An outbreak of equine herpes at an April horse competition in Utah has horse owners and veterinarians across the country watching their four-legged friends for symptoms of a potentially deadly virus.
"We're relying on people being responsible about exposure," Ringgold, Ga., veterinarian Dr. Michael S. White said.
White said he's heard of no cases in Tennessee or Georgia, but local horse owners are worried about the potential spread of the virus. An outbreak of the contagious disease appears related to a cutting horse show in Ogden, Utah, last month.
Equine herpes usually causes mild, flulike symptoms, but the virus can cause some respiratory or neurological problems that in some cases can lead to death, according to officials.
Respiratory disease is most common in weaned foals and yearlings, but older horses are more likely to transmit the virus without showing signs of infection, according to the American Association of Equine Practitioners. There are several strains, but the one involved in the Utah outbreak is the most dangerous and poses more of a risk of abortion in mares.
"The biggest problem with herpes virus, just like in people, is that particular virus likes to go latent. Then whenever you're in a stressful situation, it can rear its ugly head again," White said.
There are vaccines available for the strain that causes respiratory problems and abortions, he said, but the vaccines do not protect against the strain that produces neurological problems.
While there are no known local cases, state veterinary officials are making information available to horse owners to prevent the spread of the disease here.
A notice from Tennessee State Veterinarian Charles Hatcher's office warns owners that the virus is "highly contagious" among horses. However, there is no threat to humans, spokesman Tom Womack said.
Womack said horse owners should watch for symptoms that indicate infection including fever, coughing and nasal discharge; and in foals, weakness, jaundice and respiratory distress. Neurological symptoms include poor coordination in the limbs, urine dribbling or retention, bladder weakness and the inability to get up after lying down.
University of Tennessee associate dean for research and graduate studies at Veterinarian Medical Center Dr. Michael F. McEntee said members of the horse community usually respond quickly when disease starts to spread.
"With something like that that's starting to pop up, people are pretty good about relaying information," McEntee said. "The word gets around."
White said he got a lot of phone calls, especially during the first few weeks after the Utah outbreak.
"I had a couple of [horse owners] who were going to a clinic in Texas, and they were really concerned because that's getting on out there where the herpes virus has been seen," White said.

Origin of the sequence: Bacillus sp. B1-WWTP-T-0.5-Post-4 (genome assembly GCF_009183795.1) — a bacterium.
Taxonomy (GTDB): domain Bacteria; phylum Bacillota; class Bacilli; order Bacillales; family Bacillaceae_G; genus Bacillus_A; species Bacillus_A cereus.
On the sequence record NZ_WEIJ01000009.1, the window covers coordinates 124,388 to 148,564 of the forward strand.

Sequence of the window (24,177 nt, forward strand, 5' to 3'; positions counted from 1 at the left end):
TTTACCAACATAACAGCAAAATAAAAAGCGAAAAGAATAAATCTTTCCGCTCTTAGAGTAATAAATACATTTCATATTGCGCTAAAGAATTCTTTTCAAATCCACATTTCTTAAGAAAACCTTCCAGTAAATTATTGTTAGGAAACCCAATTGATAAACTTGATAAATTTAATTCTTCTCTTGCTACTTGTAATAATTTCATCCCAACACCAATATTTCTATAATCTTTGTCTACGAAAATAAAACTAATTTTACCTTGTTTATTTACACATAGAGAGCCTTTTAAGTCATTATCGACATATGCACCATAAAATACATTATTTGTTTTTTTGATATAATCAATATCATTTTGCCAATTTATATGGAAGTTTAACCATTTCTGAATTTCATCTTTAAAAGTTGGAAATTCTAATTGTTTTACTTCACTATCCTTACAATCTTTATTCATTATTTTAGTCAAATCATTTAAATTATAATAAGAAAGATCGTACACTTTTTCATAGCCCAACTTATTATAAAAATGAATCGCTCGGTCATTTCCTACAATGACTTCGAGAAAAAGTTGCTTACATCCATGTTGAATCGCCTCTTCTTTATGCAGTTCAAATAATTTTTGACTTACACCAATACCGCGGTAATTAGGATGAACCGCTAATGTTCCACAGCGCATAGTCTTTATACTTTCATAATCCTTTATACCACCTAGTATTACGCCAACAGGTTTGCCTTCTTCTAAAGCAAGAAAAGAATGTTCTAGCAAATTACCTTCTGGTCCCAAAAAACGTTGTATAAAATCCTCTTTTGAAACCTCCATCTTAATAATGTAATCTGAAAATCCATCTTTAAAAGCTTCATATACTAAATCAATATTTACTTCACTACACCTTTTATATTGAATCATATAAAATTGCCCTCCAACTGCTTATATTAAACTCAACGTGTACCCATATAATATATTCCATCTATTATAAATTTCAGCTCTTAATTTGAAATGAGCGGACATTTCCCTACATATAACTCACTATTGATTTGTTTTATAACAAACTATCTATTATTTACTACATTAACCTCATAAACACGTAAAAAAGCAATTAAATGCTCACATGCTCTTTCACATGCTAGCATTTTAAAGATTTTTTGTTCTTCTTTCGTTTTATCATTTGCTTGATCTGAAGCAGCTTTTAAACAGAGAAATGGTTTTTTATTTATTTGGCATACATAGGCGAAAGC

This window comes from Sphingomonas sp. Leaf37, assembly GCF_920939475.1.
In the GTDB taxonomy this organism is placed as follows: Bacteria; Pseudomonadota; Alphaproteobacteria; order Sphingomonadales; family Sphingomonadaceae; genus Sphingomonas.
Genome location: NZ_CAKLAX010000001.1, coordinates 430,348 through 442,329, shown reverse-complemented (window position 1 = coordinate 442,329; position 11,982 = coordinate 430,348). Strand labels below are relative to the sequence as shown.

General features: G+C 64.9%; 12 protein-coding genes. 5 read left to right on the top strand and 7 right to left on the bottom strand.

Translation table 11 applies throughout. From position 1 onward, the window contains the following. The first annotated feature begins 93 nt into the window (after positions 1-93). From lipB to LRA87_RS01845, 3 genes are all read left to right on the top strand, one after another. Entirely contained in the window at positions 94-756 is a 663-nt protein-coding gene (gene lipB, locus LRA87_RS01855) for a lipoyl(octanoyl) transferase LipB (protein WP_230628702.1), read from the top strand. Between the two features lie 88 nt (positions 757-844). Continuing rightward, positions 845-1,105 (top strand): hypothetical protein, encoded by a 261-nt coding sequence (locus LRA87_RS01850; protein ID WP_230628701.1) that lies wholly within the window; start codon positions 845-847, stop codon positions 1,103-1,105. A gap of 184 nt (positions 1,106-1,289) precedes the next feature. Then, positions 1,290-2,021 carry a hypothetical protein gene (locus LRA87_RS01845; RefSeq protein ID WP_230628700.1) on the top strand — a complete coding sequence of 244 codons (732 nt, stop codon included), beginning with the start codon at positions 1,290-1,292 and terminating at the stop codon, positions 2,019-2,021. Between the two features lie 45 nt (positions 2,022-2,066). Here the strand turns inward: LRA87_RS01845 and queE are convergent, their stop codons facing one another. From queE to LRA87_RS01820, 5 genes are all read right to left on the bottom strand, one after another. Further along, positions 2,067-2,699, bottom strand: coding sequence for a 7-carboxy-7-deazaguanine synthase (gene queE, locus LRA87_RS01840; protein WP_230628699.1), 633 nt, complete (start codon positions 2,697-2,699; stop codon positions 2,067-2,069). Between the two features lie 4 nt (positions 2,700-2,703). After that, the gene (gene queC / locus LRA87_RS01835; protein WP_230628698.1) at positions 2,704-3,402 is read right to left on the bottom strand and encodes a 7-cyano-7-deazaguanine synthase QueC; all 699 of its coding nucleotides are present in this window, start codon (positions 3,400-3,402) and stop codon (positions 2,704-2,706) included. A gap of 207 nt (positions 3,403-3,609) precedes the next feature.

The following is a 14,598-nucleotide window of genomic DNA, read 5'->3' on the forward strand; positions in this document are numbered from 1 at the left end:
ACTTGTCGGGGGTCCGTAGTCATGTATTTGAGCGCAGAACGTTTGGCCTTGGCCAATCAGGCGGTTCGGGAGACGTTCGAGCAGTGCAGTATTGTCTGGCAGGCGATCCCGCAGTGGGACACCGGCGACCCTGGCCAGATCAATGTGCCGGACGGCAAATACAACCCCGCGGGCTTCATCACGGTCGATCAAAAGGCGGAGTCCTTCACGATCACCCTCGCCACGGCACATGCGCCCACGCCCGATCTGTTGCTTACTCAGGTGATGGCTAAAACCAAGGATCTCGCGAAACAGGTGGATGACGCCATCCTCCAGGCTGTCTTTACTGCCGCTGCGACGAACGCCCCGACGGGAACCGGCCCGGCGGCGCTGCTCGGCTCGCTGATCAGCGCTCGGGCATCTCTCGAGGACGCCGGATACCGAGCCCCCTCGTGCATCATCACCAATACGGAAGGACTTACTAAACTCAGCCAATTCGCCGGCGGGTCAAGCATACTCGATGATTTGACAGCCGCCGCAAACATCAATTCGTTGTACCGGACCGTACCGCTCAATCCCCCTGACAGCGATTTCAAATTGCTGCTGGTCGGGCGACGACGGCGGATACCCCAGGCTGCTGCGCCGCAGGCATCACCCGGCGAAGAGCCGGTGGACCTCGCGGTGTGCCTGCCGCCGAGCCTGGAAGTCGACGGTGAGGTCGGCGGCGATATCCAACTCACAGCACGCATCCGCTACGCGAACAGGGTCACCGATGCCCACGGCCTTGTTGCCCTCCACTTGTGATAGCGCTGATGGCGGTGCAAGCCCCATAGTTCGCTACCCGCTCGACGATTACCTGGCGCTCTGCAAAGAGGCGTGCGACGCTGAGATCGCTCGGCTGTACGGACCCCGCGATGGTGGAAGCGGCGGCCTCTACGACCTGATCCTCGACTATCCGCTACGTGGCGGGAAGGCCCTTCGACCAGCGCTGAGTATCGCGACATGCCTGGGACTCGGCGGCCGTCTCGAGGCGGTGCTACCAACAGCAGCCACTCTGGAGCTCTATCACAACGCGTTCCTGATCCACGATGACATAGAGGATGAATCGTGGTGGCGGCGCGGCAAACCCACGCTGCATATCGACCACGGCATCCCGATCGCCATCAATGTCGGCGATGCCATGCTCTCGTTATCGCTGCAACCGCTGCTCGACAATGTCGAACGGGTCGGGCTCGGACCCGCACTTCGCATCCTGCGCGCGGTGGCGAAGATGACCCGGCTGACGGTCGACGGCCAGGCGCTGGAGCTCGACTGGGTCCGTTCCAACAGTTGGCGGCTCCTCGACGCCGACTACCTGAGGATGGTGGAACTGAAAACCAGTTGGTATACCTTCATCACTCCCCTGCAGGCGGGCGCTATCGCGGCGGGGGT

Dayton, Tenn., horseman J. Larry Simpson said he was worried about the virus when he took his horse, Bojangles Midnight Blaze, to Texas on May 8, the day the Utah event closed. Simpson, a contestant on the reality television series "America's Favorite Trail Horse," took his horse to the Lone Star state for auditions and taping.
"I was worried about it because there were horses there from all over America," he said. "Just about every state had horses there."
After Simpson and Blaze returned home, he called his veterinarian and fellow horse owners to make sure everyone was alerted and taking the proper precautions.
Blaze has had no symptoms and is ready for her run for the reality series' top spot this fall, he said.
Simpson said the outbreak is affecting competitive events as summer arrives, such as the trail event the association he belongs to holds.
"The American Competitive Trail Horse Association has canceled 100 competitive trail rides in June," he said.
Simpson, who's a member of the trail horse association, said each of the 100 rides typically attracts about 40 horses.
Other events are affected, too.
For the first time in its 32-year history, the National Pony Express Association is postponing its annual re-enactment of the famous ride from St. Joseph, Mo., to Sacramento, Calif., this summer because of the outbreak, The Associated Press reported.
Simpson said another competition he planned to attend in Arkansas was canceled.
"They're trying to keep it from spreading and to give it a chance to die out," he said.
The competitive horse rider said he is taking precautions with Blaze in the meantime. He plans to go to a show in Alabama this weekend.
"I'll just make sure she is stalled in such a way that she can't touch another horse," he said. "I'll make sure when I'm on her, that I don't let her touch noses with another horse. No kisses."